What I’ve Been Reading Lately

What I’ve Been Reading Lately

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Can you believe it’s already the middle of January? Sheesh! Since we’re at that point in the month, I wanted to check in and say “hi, how are you?” I also wanted to share what I’ve read so far and my thoughts on them.

While I’ve set myself for an ambitious reading year, my month has been moving at a glacial pace. I’m slightly behind in my TBR and it’s taking me a much longer time to read my books. Don’t know what that is about. Maybe it’s just the cold days or burnout or something.

Before I get into the books I read, I did want to mention that I started The Water Cure and ended up putting it on my DNF shelf. While the language was beautiful, I wasn’t a fan of the story. I feel like there was a golden opportunity to write a feminist dystopian novel, but what I got was a little cultish, a little boring, and a lot of beautiful language. Sorry, friends! Not in a place to read a novel like this.

The Obelisk Gate by NK Jemisin

So I started this book in 2018 and finished the book within the first day of 2019. I don’t know where this counts. Is it the last book I read in 2018 or is it the first book of 2019? Either way, I was a little disappointed in this one. While I’m still a huge fan of this series, I felt like this book moved slower than the first book. I almost feel like this book spends more time building the world than getting into the meat of the story. Second novels in series are meant to capture the audience and really start moving the plot, but this one felt like it was playing catch up. The ending did surprise me with how fast it was and it does set up the final book well. I just wish there was some more going on in this one.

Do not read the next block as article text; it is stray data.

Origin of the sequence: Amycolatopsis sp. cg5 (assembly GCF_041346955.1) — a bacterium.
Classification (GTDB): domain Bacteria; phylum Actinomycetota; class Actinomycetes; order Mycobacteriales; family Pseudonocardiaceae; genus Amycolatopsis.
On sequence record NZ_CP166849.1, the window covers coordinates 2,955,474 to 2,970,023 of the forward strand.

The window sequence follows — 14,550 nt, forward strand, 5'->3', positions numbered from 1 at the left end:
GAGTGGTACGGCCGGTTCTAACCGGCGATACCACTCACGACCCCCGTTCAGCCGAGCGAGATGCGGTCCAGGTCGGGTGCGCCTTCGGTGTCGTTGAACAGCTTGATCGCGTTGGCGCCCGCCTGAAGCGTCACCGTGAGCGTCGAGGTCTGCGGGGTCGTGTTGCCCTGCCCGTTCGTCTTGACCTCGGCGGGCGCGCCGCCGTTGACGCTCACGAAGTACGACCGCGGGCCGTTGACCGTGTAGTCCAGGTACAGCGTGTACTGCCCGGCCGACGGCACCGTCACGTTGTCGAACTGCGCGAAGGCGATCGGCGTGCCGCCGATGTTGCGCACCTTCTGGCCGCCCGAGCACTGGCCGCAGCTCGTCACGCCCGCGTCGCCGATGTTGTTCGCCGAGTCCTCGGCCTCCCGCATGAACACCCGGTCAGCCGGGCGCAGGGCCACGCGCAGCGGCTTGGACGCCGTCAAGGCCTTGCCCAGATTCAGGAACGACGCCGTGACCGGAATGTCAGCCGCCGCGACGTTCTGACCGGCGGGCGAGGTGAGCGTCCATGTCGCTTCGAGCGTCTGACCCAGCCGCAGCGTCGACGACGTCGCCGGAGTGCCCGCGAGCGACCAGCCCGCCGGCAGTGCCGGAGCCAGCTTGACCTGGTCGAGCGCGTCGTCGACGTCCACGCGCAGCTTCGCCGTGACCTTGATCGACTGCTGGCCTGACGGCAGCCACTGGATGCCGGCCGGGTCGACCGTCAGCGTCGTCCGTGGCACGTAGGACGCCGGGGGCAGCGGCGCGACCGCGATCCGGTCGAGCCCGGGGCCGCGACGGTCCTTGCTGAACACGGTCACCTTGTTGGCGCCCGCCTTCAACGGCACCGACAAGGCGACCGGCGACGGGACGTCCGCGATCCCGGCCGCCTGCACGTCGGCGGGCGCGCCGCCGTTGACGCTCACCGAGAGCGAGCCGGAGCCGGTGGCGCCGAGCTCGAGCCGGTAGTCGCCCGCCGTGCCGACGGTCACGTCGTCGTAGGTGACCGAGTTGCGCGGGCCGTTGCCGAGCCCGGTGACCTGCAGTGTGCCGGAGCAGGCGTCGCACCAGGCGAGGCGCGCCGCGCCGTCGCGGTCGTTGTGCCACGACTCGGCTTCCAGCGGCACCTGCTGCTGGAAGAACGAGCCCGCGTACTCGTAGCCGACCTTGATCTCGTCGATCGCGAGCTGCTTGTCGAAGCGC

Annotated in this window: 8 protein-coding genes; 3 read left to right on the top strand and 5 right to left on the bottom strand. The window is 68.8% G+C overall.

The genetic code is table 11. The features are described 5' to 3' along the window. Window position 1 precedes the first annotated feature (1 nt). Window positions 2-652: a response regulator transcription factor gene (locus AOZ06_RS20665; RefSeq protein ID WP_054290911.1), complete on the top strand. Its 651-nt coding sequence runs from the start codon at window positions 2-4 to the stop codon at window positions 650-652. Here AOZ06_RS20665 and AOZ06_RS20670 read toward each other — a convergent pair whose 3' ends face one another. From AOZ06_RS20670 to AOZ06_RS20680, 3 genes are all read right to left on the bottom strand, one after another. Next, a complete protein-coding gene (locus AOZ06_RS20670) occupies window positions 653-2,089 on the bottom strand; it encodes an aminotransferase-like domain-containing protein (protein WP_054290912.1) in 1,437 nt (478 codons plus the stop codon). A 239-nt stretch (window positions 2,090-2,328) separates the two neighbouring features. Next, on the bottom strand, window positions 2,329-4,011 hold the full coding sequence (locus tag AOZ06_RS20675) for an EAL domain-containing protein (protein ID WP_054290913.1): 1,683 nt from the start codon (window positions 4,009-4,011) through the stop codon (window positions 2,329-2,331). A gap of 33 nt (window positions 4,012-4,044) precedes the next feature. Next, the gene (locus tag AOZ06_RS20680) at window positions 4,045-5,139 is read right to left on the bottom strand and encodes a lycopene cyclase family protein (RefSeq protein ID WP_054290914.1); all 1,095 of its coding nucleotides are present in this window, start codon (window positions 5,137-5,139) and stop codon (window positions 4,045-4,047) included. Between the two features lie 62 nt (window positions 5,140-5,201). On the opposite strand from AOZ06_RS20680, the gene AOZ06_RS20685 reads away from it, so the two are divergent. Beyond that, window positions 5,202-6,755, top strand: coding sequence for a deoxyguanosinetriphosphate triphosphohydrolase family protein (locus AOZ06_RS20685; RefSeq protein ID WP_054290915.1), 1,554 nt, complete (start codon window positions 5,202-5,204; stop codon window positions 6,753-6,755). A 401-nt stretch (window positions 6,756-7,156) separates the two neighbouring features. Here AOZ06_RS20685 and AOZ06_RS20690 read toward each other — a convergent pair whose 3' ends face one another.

Find my review on Goodreads

The Gilded Wolves by Roshani Chokshi

This is the first novel in a new series by Roshani Chokshi. I was super excited when I first got the book, but then I sat down and almost finished the entire book in one day. It’s almost like a historical fantasy taking place in the 1880s in Paris and having some magical elements in it. It’s definitely on the fantasy end, but if you’re a fan of adventure-style stories like Six of Crows or even movies like National Treasure, then this one is for you. Also, let me talk about the representation in this book. Every person  is unique in their own way, brings something to the table, and it’s just a good old friendship times. Haha. I really loved this novel and I can’t wait to see what’s next!

Find my review on Goodreads

Sadie by Courtney Summers

This winter, I wanted to read a little more thrillers. I think everyone gets in the mood for something based on the seasons. For me, it’s thrillers in the winter. This book takes the popularity of serialized true crime podcasts and puts it into a story. What if you had special privilege and can read into their minds? We follow Sadie on her journey to oust her sister’s murderer, but also get backstory on what happened through the podcast. It’s a really intriguing book that unfolds all its secrets slowly. When you finally get to the end, you end up asking yourself “did Sadie finally get to him or did she die fighting for what she believed?” It’ll definitely warm your blood on those long winter nights.

Find my review on Goodreads

If You Leave Me by Crystal Hana Kim

I just finished reading this book and it’s my first five-star review of the year. We follow Haemi, a young teenage girl, who is in love with her childhood best friend. However, that love is cut short when Jisoo comes courting her during the years before the Korean War. It’s a complex story about one family living in post-war Korea, but it’s representative of its time and beyond.

Find my review on Goodreads

What have you been reading this month?


January 2017 Bookish Wrap Up